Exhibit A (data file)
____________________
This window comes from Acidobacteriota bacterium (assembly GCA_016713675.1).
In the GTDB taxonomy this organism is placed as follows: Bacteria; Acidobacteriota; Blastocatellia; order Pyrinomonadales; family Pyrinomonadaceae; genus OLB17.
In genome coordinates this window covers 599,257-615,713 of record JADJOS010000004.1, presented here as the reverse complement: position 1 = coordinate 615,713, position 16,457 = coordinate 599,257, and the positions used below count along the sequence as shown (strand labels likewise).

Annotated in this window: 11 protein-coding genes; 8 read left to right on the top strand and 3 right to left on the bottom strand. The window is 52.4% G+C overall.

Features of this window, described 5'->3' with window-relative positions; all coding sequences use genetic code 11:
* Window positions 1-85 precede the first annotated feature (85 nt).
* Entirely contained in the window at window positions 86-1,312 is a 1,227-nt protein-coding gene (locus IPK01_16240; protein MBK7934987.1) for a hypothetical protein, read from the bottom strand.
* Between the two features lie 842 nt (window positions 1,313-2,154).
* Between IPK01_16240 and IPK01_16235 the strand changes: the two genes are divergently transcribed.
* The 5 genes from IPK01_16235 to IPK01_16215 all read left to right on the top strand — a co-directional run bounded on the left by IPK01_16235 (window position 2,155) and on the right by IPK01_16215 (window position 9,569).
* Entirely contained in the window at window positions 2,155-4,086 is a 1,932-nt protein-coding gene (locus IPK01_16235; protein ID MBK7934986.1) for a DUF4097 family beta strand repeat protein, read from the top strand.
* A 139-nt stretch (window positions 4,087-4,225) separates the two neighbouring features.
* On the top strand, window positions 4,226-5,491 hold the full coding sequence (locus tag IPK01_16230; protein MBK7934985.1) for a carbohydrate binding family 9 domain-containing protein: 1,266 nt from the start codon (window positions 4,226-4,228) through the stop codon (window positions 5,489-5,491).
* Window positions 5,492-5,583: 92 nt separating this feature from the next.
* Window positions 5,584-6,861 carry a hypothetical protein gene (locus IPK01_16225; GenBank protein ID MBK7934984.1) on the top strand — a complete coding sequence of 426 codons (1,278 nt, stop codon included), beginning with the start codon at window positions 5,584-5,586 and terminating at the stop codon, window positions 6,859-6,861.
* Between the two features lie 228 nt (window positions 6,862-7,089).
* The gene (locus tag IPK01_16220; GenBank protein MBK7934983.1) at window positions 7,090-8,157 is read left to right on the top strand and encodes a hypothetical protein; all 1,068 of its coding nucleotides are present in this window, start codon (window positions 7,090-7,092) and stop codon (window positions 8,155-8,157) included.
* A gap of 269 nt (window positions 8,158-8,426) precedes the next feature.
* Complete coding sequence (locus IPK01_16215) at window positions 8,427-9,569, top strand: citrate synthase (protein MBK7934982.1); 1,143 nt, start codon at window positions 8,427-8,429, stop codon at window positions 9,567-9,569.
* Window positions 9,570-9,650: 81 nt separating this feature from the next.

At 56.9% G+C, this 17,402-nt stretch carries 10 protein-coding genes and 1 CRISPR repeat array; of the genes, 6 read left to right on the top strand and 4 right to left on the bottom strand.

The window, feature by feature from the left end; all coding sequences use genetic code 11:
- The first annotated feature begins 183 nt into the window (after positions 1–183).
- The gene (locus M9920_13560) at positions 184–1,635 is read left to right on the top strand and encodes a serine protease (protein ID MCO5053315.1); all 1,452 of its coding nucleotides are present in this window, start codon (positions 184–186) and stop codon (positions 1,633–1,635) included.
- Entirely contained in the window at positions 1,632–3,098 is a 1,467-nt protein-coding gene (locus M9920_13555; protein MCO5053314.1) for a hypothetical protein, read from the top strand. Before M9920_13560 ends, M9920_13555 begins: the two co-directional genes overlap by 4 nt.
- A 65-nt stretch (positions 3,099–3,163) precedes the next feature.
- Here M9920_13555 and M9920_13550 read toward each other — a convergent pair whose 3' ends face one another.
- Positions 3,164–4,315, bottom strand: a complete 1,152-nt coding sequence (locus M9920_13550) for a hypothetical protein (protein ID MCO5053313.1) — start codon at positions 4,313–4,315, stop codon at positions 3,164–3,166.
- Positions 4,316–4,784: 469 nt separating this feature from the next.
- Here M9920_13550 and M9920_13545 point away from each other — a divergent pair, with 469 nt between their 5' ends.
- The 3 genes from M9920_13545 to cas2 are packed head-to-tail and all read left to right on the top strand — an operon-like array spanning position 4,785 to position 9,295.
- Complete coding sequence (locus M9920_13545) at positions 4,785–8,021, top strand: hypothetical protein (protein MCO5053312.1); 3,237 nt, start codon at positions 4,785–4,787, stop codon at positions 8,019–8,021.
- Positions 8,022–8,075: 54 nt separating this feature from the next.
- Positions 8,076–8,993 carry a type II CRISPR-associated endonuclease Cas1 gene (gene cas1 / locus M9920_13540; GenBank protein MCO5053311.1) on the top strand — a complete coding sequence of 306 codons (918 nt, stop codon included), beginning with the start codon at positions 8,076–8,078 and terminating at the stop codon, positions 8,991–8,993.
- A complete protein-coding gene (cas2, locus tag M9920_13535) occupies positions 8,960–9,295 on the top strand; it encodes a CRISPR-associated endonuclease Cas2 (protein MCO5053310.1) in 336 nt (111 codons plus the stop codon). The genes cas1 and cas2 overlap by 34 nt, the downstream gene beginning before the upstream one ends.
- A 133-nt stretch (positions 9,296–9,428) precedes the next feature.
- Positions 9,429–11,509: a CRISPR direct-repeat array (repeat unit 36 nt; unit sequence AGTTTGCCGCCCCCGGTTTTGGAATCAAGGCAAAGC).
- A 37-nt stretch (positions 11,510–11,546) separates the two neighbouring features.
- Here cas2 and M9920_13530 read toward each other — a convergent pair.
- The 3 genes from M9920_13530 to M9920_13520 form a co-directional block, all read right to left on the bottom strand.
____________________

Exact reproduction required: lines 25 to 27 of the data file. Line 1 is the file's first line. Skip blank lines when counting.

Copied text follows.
- Entirely contained in the window at positions 1,632–3,098 is a 1,467-nt protein-coding gene (locus M9920_13555; protein MCO5053314.1) for a hypothetical protein, read from the top strand. Before M9920_13560 ends, M9920_13555 begins: the two co-directional genes overlap by 4 nt.
- A 65-nt stretch (positions 3,099–3,163) precedes the next feature.
- Here M9920_13555 and M9920_13550 read toward each other — a convergent pair whose 3' ends face one another.